Works Cited

Creed, Barbera (1993) The Monstrous Feminine. Abingdon: Routledge

Erikson, Erik H. (1980) Identity and the Life Cycle. New York: WW Norton

This article was first published by Bright Lights Film Journal.

During Donald Trump’s campaign for the White House, more than a few commentators noticed some similarities to George Wallace, and especially Wallace’s 1968 campaign for the American Independent Party. His statement that “If I ever get to be president and one of those demonstrators lays down in front of my car, it’ll be the last car they ever lay down in front of” (Small, 1999). Feels like exactly the sort of thing that Trump might tweet early in the morning. We wait to see how Hollywood reacts through its films to the current situation; in the meantime we can revisit a surprise hit that aimed to explore many of the tensions that fed Wallace’s popularity.

Joe is a curious film – a low-budget exploitation flick made by a director of soft-core pornography (who would go on to Paper Tiger, Rocky, and The Karate Kid) that made close to $20 million and launched the careers of Peter Boyle and Susan Sarandon (Powell & Garrett, 2009). It was a film that divided critics and audiences. Some people came out of theatres loving a character who had voiced their concerns about society (loving it enough that an LP of Joe’s speeches from the film was released). Others shouted threats at the screen: “We’re coming for you, Joe”; threats real enough for Peter Boyle to try to establish the difference between himself and his screen persona in several magazine interviews, and distancing himself from violent roles in the future (Durham, 1970). But what to make of this divisive film after 34 years? Does it still have the power to split an audience, or does time give us the distance to appreciate it anew?

Despite the title, we have to wait 20 minutes for Joe to appear. The film opens with Melissa (Sarandon) framed in a montage of hippie imagery. She drifts around town accompanied by a soft song. A pretty cliché, her life is exposed as a sham when we meet her drug-dealing boyfriend Frank, a typical late ’60s confusion of symbols (he calls himself The Lone Ranger and sells pills to young girls while professing to be an artist). They share a bath (but their feet never come clean), a bed, and a needle. When Melissa’s trip goes bad, Frank is elsewhere, leaving it to Melissa’s upper-middle-class parents (ad exec Bill Compton and WASP archetype Joan) to supervise her recovery. In a quest to recover some of Melissa’s clothes, Bill goes to her apartment and meets Frank. An exchange of views occurs, then Bill loses it, and, in a psychedelic blur, bashes Frank’s head against a wall. Gathering up the drugs (we’ll see them again) and his daughter’s clothes, Bill staggers to the American Bar & Grill where he meets Joe, a loud-mouth racist and homophobic hard-hat framed with a picture of Iwo Jima over his shoulder. When Bill accidentally confesses his crime, Joe sees an opportunity – not for blackmail but for hero worship. Excruciating class-comedy ensues as Joe tries to ingratiate himself into Bill’s life, having him round for Chinese take-out and serving peanuts in the tin. The film turns when Melissa, at home but not seen by her parents, hears of her father’s crime. She flees, and Bill, with Joe in tow, sets off into the Village to find her. These two men reveal their envy and desire for the hippie lifestyle, finding themselves in an orgy (pronounced with a hard “g” by Joe) in exchange for Frank’s drugs. They awake to find their wallets stolen and most of the hippies gone. After Joe slaps the location of a hippie commune out of one of the remaining girls, they set off and the film turns into a violent execution where Joe’s fantasies of blowing away the evils of society are made real. Bill faces the decision – join in and cover his crime, or stop Joe. He chooses the former and, as luck would have it, shoots and kills Melissa.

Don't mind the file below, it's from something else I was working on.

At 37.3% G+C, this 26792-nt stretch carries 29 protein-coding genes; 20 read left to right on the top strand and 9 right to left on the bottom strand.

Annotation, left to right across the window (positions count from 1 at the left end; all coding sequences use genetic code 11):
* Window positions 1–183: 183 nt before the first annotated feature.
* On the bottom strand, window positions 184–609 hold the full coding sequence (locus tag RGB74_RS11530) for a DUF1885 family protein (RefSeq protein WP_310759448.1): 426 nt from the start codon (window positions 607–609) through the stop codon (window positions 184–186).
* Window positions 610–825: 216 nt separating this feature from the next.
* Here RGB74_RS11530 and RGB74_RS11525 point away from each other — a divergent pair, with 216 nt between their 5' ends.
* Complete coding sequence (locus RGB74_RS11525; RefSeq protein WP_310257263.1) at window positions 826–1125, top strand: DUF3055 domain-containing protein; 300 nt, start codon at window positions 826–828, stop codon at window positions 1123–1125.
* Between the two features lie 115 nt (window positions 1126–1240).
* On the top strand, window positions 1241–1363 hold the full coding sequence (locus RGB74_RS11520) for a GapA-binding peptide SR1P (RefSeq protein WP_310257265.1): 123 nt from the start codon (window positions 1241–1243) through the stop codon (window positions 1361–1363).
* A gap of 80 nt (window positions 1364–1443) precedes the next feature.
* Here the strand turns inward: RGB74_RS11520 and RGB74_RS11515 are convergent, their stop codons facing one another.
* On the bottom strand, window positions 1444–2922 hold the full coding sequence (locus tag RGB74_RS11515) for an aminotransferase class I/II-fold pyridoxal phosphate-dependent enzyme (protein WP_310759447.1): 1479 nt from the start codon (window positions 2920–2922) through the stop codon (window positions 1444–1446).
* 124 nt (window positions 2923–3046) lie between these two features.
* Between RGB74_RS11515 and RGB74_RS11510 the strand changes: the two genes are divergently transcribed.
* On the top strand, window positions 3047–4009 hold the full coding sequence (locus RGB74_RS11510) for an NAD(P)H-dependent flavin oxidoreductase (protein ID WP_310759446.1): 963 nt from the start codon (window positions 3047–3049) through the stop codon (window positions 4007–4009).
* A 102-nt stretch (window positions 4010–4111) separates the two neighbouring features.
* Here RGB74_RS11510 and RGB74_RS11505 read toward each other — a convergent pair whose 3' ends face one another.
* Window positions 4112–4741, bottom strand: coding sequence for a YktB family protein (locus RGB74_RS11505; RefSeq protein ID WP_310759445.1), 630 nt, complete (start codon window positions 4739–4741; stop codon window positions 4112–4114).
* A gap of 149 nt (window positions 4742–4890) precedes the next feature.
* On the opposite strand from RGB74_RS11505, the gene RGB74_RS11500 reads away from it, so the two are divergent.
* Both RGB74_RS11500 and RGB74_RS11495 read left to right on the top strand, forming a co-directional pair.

So far, so exploitation. The film shows enough “exposé” of hippie lifestyle, titillating nudity and violence to satisfy those who search for such things, but beneath the cheap veneer sits a more complex and interesting film that avoids simplistic moral conclusions, and ably dramatizes the ideological conflicts of the time. The film echoes the Puritan captivity narrative and westerns, like The Searchers, but concludes in a way that exposes the moralistic lies behind those archetypes. Ethan Edwards might relent at the end and hug his niece. Bill Compton shoots his daughter in the back. And no wonder – this film exposes everyone as a sham, white collar, blue collar, and hippie alike.